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Councillor Jack Rowland, Mayor of Seaton, has posted on Facebook:

As many of you know I wanted to arrange a face to face meeting with Neil Parish and Jeremy Hunt regarding the CCG decision to close the hospital beds at Seaton Hospital.
I’ve now received a reply from Neil Parish and the email I sent to him and the reply is reproduced below.

Dear Jack,

Thank you for your email on beds at Honiton and Seaton.

I am deeply saddened by the decisions to close beds at Honiton and Seaton Hospitals. I wanted beds to be retained at Seaton and Honiton, as part of a wider upgrade to health services in Devon. This closure is not the outcome I wanted. I would like to pay tribute to all the staff who have worked so hard to maintain fantastic inpatient beds at the hospitals over the past years.

We now have to make the best of the current situation. The CCG have stated they believe there is sufficient at-home care to replace the current beds. Hospital staff will now be redeployed into community care. Every patient who previously required care in the hospitals must now have the same level of care delivered to them at home or in a residential care home. This promise must be kept and I will be monitoring the situation carefully.

Regarding the future of Honiton and Seaton Hospitals, I want the buildings to continue to host vital health and social care services. Particularly, I want the sites to be used as health and social care hubs, with a positive future for each of the locations. I believe the hospitals still have an important role to play in community healthcare services. Any suggestions you could provide in this area, which would help maintain viable services at Seaton, would be appreciated.

I know this might be a disappointing response, but I hope we can continue to maintain excellent care in our community.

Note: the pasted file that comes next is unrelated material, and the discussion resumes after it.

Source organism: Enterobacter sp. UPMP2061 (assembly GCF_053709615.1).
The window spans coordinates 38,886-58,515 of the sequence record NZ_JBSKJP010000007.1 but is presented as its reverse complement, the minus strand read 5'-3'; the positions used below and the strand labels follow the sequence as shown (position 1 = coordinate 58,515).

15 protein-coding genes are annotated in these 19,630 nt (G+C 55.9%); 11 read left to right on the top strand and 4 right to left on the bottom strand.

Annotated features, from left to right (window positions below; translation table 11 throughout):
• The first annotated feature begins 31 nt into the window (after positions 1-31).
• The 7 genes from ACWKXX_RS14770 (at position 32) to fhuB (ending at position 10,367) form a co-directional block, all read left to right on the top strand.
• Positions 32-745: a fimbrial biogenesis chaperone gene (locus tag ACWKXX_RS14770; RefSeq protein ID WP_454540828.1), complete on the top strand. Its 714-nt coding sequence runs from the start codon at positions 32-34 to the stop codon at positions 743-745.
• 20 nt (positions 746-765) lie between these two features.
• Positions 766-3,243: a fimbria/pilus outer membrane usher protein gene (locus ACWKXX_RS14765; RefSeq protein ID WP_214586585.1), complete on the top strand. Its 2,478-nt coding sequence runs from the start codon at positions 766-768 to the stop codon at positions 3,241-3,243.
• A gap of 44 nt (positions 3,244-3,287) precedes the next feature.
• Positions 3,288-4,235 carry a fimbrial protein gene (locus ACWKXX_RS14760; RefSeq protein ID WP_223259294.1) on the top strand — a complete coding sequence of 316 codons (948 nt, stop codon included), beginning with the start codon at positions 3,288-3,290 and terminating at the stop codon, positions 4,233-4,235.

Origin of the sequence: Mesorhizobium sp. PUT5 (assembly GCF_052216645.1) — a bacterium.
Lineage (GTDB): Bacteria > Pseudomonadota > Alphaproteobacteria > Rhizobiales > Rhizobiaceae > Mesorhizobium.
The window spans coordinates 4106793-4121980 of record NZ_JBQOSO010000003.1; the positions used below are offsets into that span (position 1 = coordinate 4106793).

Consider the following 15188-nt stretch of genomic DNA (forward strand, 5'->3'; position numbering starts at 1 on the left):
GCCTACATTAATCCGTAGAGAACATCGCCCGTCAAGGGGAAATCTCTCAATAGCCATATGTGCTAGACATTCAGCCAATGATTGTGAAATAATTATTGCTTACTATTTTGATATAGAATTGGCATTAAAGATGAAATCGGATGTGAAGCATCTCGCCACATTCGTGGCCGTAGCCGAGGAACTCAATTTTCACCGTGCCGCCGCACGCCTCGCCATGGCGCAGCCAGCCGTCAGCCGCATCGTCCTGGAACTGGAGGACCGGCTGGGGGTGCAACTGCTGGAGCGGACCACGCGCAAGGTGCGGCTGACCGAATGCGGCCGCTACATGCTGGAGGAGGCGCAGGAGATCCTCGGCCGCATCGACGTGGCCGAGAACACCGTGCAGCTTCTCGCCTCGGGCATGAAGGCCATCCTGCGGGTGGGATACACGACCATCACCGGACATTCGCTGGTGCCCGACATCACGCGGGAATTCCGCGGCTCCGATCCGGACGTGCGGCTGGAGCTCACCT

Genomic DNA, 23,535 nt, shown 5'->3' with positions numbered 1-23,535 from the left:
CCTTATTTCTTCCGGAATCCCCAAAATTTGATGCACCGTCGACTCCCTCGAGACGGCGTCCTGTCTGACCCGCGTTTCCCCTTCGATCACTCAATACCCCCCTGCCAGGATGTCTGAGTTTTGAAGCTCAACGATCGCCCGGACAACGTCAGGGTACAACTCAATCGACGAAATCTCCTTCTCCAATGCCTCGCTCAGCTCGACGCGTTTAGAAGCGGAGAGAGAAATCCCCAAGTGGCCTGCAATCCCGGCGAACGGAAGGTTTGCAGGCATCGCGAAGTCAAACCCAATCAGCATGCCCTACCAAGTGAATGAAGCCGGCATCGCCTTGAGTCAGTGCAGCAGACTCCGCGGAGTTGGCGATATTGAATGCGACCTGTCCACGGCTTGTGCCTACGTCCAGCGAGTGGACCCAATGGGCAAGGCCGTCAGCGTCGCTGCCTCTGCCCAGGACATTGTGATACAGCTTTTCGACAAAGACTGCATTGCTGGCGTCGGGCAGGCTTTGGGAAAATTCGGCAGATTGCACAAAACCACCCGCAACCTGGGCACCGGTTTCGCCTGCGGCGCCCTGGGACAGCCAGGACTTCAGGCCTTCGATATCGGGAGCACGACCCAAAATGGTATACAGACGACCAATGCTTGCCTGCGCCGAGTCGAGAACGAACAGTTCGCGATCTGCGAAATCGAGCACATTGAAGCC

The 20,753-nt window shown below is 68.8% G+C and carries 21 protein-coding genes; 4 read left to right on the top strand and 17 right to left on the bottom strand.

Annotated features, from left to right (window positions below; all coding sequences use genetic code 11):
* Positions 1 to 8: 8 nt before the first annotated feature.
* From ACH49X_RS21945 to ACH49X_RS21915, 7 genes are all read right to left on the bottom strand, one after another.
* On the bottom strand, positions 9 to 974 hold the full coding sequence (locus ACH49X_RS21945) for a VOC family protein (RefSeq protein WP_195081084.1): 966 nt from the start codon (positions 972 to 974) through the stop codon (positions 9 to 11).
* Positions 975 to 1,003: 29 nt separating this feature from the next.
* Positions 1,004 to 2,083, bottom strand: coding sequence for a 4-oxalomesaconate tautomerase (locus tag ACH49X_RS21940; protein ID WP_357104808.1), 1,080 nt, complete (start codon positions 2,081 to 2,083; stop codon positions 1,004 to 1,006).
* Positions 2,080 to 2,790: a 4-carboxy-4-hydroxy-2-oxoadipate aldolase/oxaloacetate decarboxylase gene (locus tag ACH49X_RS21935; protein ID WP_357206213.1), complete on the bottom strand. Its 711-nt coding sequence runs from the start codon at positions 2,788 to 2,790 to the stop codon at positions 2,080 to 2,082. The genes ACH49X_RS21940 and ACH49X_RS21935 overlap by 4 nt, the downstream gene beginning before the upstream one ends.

Thank you again for your email.

Yours sincerely,

Neil

Neil Parish MP
Member of Parliament for Tiverton and Honiton
House of Commons | London | SW1A 0AA
Telephone: 020 7219 7172 | Email: neil.parish.mp@parliament.uk
www.neilparish.co.uk

From: cllr.jack.rowland@btinternet.com [mailto:cllr.jack.rowland@btinternet.com]
Sent: 16 August 2017 12:26
To: PARISH, Neil <neil.parish.mp@parliament.uk>
Cc: townclerk@seaton.gov.uk; Martin Shaw <cllrmartinshaw@gmail.com>; Marcus Hartnell <cllrmarcushartnell@seatondevon.com>
Subject: Seaton Hospital – bed closures

Dear Mr Parish,

I’m writing to you in my capacity as the Chair of Seaton Town Council.

As you are no doubt aware the Health and Adult Care Scrutiny Committee of Devon County Council voted by 7 votes to 6 on 25 July not to refer the CCG decision to the Health Secretary for a review. An investigation has been called for regarding how the Scrutiny Committee Chair managed that meeting.

In the meantime the RDE Trust are accelerating the bed closure timetable from the original timetable and the beds in Seaton Hospital are now being phased out starting on 21 August and those in Honiton the following week.